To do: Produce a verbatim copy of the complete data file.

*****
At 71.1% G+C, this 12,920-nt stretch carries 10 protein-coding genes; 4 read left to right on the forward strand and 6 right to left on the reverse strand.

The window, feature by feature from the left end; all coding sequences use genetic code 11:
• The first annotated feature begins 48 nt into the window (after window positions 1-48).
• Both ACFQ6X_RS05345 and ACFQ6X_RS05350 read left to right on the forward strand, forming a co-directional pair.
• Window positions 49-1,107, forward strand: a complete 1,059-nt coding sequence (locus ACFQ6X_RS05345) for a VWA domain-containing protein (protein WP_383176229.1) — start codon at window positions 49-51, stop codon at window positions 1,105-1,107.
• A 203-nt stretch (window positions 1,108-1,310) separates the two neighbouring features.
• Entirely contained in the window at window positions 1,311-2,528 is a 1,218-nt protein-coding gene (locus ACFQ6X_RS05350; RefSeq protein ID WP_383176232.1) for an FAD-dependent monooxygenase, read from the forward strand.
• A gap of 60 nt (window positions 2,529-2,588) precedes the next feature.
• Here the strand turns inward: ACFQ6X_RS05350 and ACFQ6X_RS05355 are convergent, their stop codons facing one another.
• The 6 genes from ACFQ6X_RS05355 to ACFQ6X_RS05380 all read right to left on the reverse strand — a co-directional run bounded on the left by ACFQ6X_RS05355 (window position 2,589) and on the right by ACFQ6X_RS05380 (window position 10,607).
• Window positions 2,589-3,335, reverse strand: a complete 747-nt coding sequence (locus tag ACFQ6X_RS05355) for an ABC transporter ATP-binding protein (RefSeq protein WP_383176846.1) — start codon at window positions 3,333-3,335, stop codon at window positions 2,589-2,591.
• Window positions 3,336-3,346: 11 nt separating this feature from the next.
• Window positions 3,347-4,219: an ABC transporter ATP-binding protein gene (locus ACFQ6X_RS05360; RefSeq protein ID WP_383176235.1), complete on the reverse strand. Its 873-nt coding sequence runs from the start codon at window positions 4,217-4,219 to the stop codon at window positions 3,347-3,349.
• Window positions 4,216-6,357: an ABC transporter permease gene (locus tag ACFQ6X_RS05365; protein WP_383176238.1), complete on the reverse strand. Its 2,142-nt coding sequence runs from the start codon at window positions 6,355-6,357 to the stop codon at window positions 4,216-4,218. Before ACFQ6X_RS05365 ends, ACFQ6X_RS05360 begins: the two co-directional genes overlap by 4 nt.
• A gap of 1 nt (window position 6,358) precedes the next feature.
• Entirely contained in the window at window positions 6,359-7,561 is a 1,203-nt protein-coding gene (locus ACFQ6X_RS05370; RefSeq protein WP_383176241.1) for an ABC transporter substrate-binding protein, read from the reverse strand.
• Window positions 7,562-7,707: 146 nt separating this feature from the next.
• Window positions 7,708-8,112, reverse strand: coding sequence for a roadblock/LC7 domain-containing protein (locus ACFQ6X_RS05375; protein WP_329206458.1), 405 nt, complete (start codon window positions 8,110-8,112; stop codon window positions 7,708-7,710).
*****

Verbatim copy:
At 71.1% G+C, this 12,920-nt stretch carries 10 protein-coding genes; 4 read left to right on the forward strand and 6 right to left on the reverse strand.

The window, feature by feature from the left end; all coding sequences use genetic code 11:
• The first annotated feature begins 48 nt into the window (after window positions 1-48).
• Both ACFQ6X_RS05345 and ACFQ6X_RS05350 read left to right on the forward strand, forming a co-directional pair.
• Window positions 49-1,107, forward strand: a complete 1,059-nt coding sequence (locus ACFQ6X_RS05345) for a VWA domain-containing protein (protein WP_383176229.1) — start codon at window positions 49-51, stop codon at window positions 1,105-1,107.
• A 203-nt stretch (window positions 1,108-1,310) separates the two neighbouring features.
• Entirely contained in the window at window positions 1,311-2,528 is a 1,218-nt protein-coding gene (locus ACFQ6X_RS05350; RefSeq protein ID WP_383176232.1) for an FAD-dependent monooxygenase, read from the forward strand.
• A gap of 60 nt (window positions 2,529-2,588) precedes the next feature.
• Here the strand turns inward: ACFQ6X_RS05350 and ACFQ6X_RS05355 are convergent, their stop codons facing one another.
• The 6 genes from ACFQ6X_RS05355 to ACFQ6X_RS05380 all read right to left on the reverse strand — a co-directional run bounded on the left by ACFQ6X_RS05355 (window position 2,589) and on the right by ACFQ6X_RS05380 (window position 10,607).
• Window positions 2,589-3,335, reverse strand: a complete 747-nt coding sequence (locus tag ACFQ6X_RS05355) for an ABC transporter ATP-binding protein (RefSeq protein WP_383176846.1) — start codon at window positions 3,333-3,335, stop codon at window positions 2,589-2,591.
• Window positions 3,336-3,346: 11 nt separating this feature from the next.
• Window positions 3,347-4,219: an ABC transporter ATP-binding protein gene (locus ACFQ6X_RS05360; RefSeq protein ID WP_383176235.1), complete on the reverse strand. Its 873-nt coding sequence runs from the start codon at window positions 4,217-4,219 to the stop codon at window positions 3,347-3,349.
• Window positions 4,216-6,357: an ABC transporter permease gene (locus tag ACFQ6X_RS05365; protein WP_383176238.1), complete on the reverse strand. Its 2,142-nt coding sequence runs from the start codon at window positions 6,355-6,357 to the stop codon at window positions 4,216-4,218. Before ACFQ6X_RS05365 ends, ACFQ6X_RS05360 begins: the two co-directional genes overlap by 4 nt.
• A gap of 1 nt (window position 6,358) precedes the next feature.
• Entirely contained in the window at window positions 6,359-7,561 is a 1,203-nt protein-coding gene (locus ACFQ6X_RS05370; RefSeq protein WP_383176241.1) for an ABC transporter substrate-binding protein, read from the reverse strand.
• Window positions 7,562-7,707: 146 nt separating this feature from the next.
• Window positions 7,708-8,112, reverse strand: coding sequence for a roadblock/LC7 domain-containing protein (locus ACFQ6X_RS05375; protein WP_329206458.1), 405 nt, complete (start codon window positions 8,110-8,112; stop codon window positions 7,708-7,710).